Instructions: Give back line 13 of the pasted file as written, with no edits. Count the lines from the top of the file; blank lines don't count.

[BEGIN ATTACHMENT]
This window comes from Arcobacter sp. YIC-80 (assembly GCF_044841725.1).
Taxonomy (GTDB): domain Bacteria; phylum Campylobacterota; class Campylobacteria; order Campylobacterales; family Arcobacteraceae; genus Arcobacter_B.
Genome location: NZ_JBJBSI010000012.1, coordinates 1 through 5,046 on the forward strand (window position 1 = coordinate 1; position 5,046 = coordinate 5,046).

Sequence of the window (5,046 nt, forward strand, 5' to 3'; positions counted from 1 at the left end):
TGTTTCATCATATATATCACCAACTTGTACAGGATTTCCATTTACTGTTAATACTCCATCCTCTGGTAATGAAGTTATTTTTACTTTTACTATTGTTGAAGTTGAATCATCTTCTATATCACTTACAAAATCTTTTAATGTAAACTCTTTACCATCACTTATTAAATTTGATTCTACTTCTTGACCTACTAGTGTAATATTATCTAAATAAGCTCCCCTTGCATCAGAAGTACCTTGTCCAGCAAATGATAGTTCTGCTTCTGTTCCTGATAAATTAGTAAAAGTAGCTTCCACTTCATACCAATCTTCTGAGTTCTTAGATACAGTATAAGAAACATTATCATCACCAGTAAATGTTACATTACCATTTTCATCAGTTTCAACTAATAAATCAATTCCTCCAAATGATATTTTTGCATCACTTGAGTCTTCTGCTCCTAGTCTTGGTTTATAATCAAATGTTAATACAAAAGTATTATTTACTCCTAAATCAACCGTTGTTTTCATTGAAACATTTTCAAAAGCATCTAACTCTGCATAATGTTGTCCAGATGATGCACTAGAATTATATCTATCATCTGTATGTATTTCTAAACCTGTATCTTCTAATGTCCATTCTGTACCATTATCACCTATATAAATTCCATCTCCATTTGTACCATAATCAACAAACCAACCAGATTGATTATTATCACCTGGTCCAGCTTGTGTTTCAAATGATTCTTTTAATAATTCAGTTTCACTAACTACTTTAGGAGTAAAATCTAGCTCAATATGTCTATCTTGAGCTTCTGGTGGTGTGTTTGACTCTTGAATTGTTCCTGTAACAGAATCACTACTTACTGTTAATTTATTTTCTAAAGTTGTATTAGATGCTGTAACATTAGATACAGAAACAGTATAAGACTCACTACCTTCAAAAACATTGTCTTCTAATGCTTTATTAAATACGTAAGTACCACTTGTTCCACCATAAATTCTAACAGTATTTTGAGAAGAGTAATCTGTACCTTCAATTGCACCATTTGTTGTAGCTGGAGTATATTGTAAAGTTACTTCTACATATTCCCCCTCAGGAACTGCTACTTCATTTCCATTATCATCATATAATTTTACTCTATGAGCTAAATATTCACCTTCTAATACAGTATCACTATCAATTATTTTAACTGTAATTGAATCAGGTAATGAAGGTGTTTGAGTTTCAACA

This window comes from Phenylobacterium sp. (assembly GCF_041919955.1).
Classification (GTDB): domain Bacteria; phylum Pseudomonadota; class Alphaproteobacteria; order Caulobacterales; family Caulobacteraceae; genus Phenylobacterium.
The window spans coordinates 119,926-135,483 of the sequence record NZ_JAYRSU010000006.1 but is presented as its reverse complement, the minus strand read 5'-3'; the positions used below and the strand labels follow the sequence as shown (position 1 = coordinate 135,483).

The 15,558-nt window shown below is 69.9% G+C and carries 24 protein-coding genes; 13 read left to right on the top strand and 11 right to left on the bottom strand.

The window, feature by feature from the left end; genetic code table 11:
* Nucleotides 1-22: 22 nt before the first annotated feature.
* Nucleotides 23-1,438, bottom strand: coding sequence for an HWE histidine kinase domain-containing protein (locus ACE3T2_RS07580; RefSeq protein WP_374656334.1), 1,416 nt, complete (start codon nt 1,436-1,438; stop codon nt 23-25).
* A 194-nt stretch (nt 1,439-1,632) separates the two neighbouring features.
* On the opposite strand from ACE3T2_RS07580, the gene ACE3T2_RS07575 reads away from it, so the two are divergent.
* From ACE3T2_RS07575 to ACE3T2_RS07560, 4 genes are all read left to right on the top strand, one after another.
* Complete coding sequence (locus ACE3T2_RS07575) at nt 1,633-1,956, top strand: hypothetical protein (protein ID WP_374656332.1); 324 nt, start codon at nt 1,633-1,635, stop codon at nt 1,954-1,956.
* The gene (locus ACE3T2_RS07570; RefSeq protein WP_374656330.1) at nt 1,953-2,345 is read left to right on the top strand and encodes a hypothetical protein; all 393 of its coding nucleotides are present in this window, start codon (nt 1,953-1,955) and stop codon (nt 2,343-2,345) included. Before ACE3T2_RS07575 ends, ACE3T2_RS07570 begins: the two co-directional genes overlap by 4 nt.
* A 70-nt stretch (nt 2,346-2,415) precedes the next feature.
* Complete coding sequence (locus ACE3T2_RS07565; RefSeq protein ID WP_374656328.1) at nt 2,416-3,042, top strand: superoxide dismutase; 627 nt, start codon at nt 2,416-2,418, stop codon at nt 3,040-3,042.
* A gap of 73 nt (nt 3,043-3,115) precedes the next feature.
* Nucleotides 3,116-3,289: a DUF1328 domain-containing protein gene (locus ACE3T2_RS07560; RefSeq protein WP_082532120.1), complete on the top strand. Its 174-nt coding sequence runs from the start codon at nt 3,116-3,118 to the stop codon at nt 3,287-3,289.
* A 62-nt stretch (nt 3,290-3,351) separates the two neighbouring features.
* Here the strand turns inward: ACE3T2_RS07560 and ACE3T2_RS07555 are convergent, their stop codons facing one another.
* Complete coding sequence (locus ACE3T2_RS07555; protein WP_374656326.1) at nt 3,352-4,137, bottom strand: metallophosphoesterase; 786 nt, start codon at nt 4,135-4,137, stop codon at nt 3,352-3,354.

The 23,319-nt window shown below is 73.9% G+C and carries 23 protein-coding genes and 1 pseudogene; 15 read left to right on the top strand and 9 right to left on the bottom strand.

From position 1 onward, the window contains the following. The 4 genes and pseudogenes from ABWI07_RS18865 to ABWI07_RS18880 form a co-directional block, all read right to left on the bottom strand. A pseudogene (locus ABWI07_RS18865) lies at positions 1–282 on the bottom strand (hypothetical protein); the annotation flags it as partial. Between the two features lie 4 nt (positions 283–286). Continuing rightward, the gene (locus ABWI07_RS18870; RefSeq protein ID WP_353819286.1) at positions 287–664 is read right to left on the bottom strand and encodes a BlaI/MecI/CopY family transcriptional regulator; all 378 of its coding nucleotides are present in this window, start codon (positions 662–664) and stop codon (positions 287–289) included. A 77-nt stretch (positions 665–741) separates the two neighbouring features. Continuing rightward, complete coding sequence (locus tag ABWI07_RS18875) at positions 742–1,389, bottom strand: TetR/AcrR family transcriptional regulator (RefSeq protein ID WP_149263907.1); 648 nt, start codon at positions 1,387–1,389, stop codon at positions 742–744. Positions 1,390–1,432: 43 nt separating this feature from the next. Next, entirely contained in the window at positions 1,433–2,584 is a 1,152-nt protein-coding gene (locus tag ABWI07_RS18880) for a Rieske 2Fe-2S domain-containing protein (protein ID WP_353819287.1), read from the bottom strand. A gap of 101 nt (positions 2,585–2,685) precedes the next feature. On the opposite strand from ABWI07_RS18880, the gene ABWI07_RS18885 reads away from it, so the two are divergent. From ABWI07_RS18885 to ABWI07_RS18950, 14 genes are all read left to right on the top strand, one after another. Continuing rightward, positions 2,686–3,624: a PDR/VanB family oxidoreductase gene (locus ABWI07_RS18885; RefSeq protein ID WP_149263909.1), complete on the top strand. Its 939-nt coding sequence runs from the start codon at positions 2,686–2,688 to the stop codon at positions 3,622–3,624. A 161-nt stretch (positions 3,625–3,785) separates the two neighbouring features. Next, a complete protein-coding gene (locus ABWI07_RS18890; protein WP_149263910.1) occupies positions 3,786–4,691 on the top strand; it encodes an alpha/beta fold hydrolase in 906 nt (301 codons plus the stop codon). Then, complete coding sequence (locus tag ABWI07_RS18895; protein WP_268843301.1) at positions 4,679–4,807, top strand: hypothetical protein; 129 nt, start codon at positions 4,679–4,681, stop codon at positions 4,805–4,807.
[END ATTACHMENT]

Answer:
* A 194-nt stretch (nt 1,439-1,632) separates the two neighbouring features.